Science in Focus
This week is our Science Faculty in Focus and we ask, what is astronaut Tim Peake actually doing in space?
Tim Peake thumbs up - December 2015 copyright ESA/NASA
Major Tim Peake has been in space since 15 December 2015, but what has he been doing to occupy his time at the International Space Station (ISS)? He has been involved in many scientific experiments, many of which are used to understand the effects of weightlessness on the human body.
Major Peake will be carefully measuring his food intake and drinking radioactive water to help scientists to work out how much he is respiring (using his energy reserves). He has also been taking muscle biopsies (cutting out small pieces of his muscles for scientists to analyse changes due to weightlessness.
Space travel affects the skin and water movement throughout the body. These can cause some very unpleasant side-effects including sickness, headaches and disturbed vision. Major Peake will be filling in detailed questionnaires on his health throughout his time in space.
There is also a science lab in the space station. Tim Peake will be heating and cooling new materials to see how they respond to their weightless environment. He will also be responsible for testing remote-controlled objects that might be used on other planets.
You can find more information about Tim Peake and his work below:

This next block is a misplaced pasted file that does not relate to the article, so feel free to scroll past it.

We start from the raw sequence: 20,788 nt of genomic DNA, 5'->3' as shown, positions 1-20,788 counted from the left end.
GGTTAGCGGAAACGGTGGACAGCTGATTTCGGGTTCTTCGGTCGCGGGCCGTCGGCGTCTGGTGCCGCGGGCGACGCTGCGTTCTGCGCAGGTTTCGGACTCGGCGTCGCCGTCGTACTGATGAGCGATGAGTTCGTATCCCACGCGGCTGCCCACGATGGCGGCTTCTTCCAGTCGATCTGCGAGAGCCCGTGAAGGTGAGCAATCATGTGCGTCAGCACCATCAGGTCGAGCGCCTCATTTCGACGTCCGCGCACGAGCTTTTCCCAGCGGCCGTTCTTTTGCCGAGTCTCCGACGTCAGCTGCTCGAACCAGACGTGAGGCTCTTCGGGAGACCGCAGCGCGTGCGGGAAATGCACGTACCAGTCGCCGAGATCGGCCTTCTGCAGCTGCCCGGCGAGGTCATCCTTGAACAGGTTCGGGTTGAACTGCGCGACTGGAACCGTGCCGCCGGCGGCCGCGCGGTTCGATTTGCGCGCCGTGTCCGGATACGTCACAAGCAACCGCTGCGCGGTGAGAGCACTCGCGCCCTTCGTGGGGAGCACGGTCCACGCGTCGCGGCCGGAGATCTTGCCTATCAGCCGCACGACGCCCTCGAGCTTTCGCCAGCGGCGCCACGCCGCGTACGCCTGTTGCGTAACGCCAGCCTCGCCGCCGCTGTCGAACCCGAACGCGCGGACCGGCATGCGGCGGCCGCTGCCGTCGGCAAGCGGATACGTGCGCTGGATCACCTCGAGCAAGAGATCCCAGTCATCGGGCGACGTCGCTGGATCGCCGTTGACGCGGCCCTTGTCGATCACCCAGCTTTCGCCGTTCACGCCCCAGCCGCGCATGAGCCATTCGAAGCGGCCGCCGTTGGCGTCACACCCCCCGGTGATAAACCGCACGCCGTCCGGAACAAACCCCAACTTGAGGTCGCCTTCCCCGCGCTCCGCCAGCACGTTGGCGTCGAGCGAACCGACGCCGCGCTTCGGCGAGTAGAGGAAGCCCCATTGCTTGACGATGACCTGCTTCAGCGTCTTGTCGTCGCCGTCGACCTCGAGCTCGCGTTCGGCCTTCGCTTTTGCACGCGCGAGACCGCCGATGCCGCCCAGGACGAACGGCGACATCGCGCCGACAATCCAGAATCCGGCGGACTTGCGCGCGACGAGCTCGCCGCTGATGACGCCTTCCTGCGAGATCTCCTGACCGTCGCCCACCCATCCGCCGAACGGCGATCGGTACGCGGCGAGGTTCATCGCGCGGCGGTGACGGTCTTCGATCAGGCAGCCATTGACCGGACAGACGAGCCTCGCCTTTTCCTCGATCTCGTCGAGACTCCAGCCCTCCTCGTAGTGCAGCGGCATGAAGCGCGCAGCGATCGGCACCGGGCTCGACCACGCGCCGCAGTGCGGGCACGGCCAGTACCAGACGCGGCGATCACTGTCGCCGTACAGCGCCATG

- European Space Agency: Astronaut Tim Peake
- The Guardian: The scientific research Tim Peake will carry out in space
Key Stage 3 pupils have been challenged to discover something new in assemblies this week by our mobile Science team. We carried out various different experiments to show how new substances can be made. It was packed full of exciting experiments, some explosive and others just totally awesome! Pupils in Years 7-9 are encouraged to take part in our competition by making a poster, leaflet or factfile that explains the science behind one of the experiments they watched in our assemblies. Please hand in your entries to your science teacher by Friday 11 March. There is a prize in each year group for the winning poster. We look forward to seeing your entries. Thank you for your enthusiasm Key Stage 3, it is what makes teaching at Deer Park so much fun.
I was very impressed by Mrs Sarna’s assembly and our pupils definitely appreciated the big bangs, colour changing liquids and elephants’ toothpaste! She talked about reactions and, with the support of our senior technician, illustrated this with some exciting experiments. I hope our pupils will respond to the challenge our Science team have set and that they will enter the poster competition and show us their understanding of what was taking place on stage!
Ms Henson, Headteacher
"I LOVED Mrs Sarna’s assembly. I thought it was really cool to see all the experiments. I am really looking forward to finding out how they work." Cara (Year 8)
"Mrs Sarna was very clear on how the demonstrations were done and if it went wrong she carried on and didn’t panic. I learnt a lot from it." Jack (Year 8)
"I think the assembly was fantastic and I really, really enjoyed it. I like the making of the elephant toothpaste." Kenneth (Year 8)
"I really liked it and all the experiments. My favourite one was when Mrs Sarna changed wine into water." Faith (Year 8)
In advance of International Women's Day on 8 March, assemblies for Key Stage 4 looked at the career and influence of Marie Curie, one of the most famous female scientists to date. Marie Curie was the first woman to win a Nobel prize, the first person to win two Nobel Prizes, the only woman to win in two fields, and the only person to win in multiple sciences.